Rochester’s General Motors Components Holdings LLC was one of 16 General Motors Co. facilities to earn recognition from the Environmental Protection Agency’s Energy Star Program.
Globally, GM saved $73 million in energy costs in 2016, with the Lexington Avenue plant saving more than $700,000 annually as part of the company’s energy reduction program.
The efforts have made a significant contribution to the local facility’s competitiveness and its environmental impact, plant manager Neal Evans said Thursday.
“There are more initiatives that we have recently completed and planned that will further reduce our energy needs,” Evans said.
Rochester’s GM facility has replaced all of its outdoor lighting with LED fixtures, installed a 466-kilowatt solar array and it is planning to use LED interior lighting, among other things, Evans said.
Global efforts to increase energy efficiency play a significant part in GM’s goal of meeting the electricity needs of its worldwide operations with 100 percent renewable energy by 2050, officials said.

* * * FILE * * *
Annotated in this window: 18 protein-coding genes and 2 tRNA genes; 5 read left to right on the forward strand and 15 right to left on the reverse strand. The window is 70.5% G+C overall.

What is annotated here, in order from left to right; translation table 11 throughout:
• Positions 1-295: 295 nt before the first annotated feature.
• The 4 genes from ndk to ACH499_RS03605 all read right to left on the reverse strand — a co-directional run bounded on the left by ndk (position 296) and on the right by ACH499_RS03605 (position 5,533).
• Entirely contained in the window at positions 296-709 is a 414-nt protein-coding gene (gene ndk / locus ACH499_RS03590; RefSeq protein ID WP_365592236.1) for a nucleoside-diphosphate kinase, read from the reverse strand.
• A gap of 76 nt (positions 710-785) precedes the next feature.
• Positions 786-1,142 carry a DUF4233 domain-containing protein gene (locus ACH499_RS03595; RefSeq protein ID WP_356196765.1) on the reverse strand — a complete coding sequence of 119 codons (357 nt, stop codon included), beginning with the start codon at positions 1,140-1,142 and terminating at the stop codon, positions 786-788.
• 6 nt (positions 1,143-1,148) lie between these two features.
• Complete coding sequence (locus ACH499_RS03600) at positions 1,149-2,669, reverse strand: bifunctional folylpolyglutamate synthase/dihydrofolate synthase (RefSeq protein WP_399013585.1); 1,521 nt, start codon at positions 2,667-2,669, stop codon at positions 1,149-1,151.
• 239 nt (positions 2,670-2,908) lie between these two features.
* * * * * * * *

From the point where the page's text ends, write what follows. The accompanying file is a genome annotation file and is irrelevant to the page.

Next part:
“Energy efficiency can reduce electricity loads, which will help us more easily transition to renewable energy sources,” GM’s global energy manager Al Hildreth said. “Together, these environmental improvements help us reduce our carbon footprint, cut costs and deliver value back to our customers.”
The Rochester facility, which employs roughly 1,100 people, and GM’s Tonawanda Engine facility earned the Challenge for Industry awards, which recognizes manufacturing facilities that have cut energy intensity by 10 percent within five years.
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